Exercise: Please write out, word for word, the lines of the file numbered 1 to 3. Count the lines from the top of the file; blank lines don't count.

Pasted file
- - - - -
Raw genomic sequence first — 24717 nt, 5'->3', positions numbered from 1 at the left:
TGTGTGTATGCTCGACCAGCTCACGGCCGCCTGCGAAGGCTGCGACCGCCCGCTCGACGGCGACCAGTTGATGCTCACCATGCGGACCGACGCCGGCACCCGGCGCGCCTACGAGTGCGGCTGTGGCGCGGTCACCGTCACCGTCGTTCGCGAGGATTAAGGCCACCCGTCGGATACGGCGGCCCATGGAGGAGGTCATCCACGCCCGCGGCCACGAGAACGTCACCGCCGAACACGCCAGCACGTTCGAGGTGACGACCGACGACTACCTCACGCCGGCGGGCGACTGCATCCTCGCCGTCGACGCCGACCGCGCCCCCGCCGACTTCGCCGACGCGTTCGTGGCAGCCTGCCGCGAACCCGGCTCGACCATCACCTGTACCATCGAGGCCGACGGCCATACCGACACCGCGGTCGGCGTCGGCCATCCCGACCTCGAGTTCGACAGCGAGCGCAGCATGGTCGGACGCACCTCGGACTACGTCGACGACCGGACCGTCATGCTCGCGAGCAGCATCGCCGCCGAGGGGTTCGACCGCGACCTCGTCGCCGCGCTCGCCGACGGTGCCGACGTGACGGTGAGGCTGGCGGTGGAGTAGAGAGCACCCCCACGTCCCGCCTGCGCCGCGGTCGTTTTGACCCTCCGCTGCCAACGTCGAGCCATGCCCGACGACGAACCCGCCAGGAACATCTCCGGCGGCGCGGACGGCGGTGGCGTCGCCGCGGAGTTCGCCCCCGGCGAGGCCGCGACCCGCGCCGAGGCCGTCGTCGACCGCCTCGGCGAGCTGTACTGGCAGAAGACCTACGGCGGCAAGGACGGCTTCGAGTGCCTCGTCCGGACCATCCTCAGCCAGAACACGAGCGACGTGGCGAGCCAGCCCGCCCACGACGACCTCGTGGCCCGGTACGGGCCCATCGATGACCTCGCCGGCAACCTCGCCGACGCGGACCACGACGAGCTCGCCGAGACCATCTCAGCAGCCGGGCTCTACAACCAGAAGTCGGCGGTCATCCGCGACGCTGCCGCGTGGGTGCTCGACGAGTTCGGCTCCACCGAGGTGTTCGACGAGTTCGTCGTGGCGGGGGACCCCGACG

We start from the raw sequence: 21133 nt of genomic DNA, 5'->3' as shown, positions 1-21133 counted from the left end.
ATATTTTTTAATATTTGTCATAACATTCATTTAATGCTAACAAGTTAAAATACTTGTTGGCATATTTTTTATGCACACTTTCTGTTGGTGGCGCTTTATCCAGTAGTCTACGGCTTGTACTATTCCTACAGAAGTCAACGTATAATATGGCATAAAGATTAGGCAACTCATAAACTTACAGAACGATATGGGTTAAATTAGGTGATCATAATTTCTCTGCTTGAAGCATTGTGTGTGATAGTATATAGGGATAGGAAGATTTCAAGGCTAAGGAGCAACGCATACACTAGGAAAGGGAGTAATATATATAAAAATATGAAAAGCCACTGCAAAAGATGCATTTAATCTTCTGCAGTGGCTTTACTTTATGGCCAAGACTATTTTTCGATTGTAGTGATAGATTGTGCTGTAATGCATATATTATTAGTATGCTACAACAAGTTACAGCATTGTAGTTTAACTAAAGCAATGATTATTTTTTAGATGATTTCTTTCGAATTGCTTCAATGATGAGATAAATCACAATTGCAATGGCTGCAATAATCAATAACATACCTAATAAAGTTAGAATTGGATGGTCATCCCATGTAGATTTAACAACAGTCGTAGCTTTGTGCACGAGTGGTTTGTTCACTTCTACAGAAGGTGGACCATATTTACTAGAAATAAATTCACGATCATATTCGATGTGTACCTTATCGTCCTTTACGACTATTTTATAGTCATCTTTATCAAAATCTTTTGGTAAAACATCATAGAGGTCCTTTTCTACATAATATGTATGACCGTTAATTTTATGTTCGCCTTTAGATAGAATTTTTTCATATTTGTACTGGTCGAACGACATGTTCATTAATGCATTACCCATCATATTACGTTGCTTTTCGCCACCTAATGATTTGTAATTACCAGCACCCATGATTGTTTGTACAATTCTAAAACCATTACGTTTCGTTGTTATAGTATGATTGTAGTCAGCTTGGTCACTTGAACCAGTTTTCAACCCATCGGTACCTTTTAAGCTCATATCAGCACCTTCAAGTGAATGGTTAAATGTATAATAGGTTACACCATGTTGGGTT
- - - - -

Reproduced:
Raw genomic sequence first — 24717 nt, 5'->3', positions numbered from 1 at the left:
TGTGTGTATGCTCGACCAGCTCACGGCCGCCTGCGAAGGCTGCGACCGCCCGCTCGACGGCGACCAGTTGATGCTCACCATGCGGACCGACGCCGGCACCCGGCGCGCCTACGAGTGCGGCTGTGGCGCGGTCACCGTCACCGTCGTTCGCGAGGATTAAGGCCACCCGTCGGATACGGCGGCCCATGGAGGAGGTCATCCACGCCCGCGGCCACGAGAACGTCACCGCCGAACACGCCAGCACGTTCGAGGTGACGACCGACGACTACCTCACGCCGGCGGGCGACTGCATCCTCGCCGTCGACGCCGACCGCGCCCCCGCCGACTTCGCCGACGCGTTCGTGGCAGCCTGCCGCGAACCCGGCTCGACCATCACCTGTACCATCGAGGCCGACGGCCATACCGACACCGCGGTCGGCGTCGGCCATCCCGACCTCGAGTTCGACAGCGAGCGCAGCATGGTCGGACGCACCTCGGACTACGTCGACGACCGGACCGTCATGCTCGCGAGCAGCATCGCCGCCGAGGGGTTCGACCGCGACCTCGTCGCCGCGCTCGCCGACGGTGCCGACGTGACGGTGAGGCTGGCGGTGGAGTAGAGAGCACCCCCACGTCCCGCCTGCGCCGCGGTCGTTTTGACCCTCCGCTGCCAACGTCGAGCCATGCCCGACGACGAACCCGCCAGGAACATCTCCGGCGGCGCGGACGGCGGTGGCGTCGCCGCGGAGTTCGCCCCCGGCGAGGCCGCGACCCGCGCCGAGGCCGTCGTCGACCGCCTCGGCGAGCTGTACTGGCAGAAGACCTACGGCGGCAAGGACGGCTTCGAGTGCCTCGTCCGGACCATCCTCAGCCAGAACACGAGCGACGTGGCGAGCCAGCCCGCCCACGACGACCTCGTGGCCCGGTACGGGCCCATCGATGACCTCGCCGGCAACCTCGCCGACGCGGACCACGACGAGCTCGCCGAGACCATCTCAGCAGCCGGGCTCTACAACCAGAAGTCGGCGGTCATCCGCGACGCTGCCGCGTGGGTGCTCGACGAGTTCGGCTCCACCGAGGTGTTCGACGAGTTCGTCGTGGCGGGGGACCCCGACG

We start from the raw sequence: 21133 nt of genomic DNA, 5'->3' as shown, positions 1-21133 counted from the left end.